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Infectious Diseases - Urology - Virology


Evaluation of Clinical and Immunological Markers for Predicting Virological Failure in a HIV/AIDS Treatment Cohort in Busia, Kenya
Published: Wednesday, November 21, 2012
Author: Cecilia Ferreyra et al.

by Cecilia Ferreyra, Oliver Yun, Nell Eisenberg, Elena Alonso, Ashimosi S. Khamadi, Matilu Mwau, Martha Kihara Mugendi, Ana Alvarez, Elena Velilla, Laurence Flevaud, Mireia Arnedo, David Dalmau, Paul Roddy, Andrea Bernasconi, Pedro Pablo Palma

Background

In resource-limited settings where viral load (VL) monitoring is scarce or unavailable, clinicians must use immunological and clinical criteria to define HIV virological treatment failure. This study examined the performance of World Health Organization (WHO) clinical and immunological failure criteria in predicting virological failure in HIV patients receiving antiretroviral therapy (ART).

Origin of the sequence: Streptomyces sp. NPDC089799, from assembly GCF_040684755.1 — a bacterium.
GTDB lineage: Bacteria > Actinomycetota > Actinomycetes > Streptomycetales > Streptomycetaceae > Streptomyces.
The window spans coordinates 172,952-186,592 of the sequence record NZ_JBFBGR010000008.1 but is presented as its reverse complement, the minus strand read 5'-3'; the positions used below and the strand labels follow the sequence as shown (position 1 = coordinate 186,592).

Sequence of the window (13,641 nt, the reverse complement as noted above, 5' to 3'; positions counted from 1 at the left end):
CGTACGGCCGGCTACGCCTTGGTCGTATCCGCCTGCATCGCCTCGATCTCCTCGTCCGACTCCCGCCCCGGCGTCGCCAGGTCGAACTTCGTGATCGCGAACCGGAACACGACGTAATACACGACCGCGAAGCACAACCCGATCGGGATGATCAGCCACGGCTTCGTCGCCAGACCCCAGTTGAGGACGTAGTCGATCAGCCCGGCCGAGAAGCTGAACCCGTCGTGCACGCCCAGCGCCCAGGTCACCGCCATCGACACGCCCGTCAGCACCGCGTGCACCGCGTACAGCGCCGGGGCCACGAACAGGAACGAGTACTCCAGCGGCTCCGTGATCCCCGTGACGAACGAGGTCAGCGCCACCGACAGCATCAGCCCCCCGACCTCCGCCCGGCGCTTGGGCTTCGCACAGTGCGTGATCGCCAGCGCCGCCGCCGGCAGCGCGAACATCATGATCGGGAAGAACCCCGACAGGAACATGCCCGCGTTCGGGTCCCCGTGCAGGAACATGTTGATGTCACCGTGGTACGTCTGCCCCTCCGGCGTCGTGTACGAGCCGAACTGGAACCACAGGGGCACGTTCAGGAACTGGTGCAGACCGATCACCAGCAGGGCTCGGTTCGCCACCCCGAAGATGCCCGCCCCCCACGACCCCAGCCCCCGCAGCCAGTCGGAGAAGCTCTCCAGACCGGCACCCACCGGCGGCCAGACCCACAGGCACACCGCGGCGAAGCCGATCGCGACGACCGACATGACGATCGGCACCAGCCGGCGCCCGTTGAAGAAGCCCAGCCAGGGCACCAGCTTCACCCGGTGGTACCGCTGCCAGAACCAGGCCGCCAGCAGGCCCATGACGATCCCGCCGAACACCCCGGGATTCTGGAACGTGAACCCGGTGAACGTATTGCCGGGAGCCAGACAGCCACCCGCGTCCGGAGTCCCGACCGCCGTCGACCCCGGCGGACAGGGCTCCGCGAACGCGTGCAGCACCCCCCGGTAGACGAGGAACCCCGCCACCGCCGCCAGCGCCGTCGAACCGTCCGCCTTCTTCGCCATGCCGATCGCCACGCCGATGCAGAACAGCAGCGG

Methods

In a HIV/AIDS program in Busia District Hospital, Kenya, a retrospective, cross-sectional cohort analysis was performed in April 2008 for all adult patients (>18 years old) on ART for =12 months, treatment-naive at ART start, attending the clinic at least once in last 6 months, and who had given informed consent. Treatment failure was assessed per WHO clinical (disease stage 3 or 4) and immunological (CD4 cell count) criteria, and compared with virological failure (VL >5,000 copies/mL).

Results

Of 926 patients, 123 (13.3%) had clinically defined treatment failure, 53 (5.7%) immunologically defined failure, and 55 (6.0%) virological failure. Sensitivity, specificity, positive predictive value, and negative predictive value of both clinical and immunological criteria (combined) in predicting virological failure were 36.4%, 83.5%, 12.3%, and 95.4%, respectively.

Conclusions

In this analysis, clinical and immunological criteria were found to perform relatively poorly in predicting virological failure of ART. VL monitoring and new algorithms for assessing clinical or immunological treatment failure, as well as improved adherence strategies, are required in ART programs in resource-limited settings.

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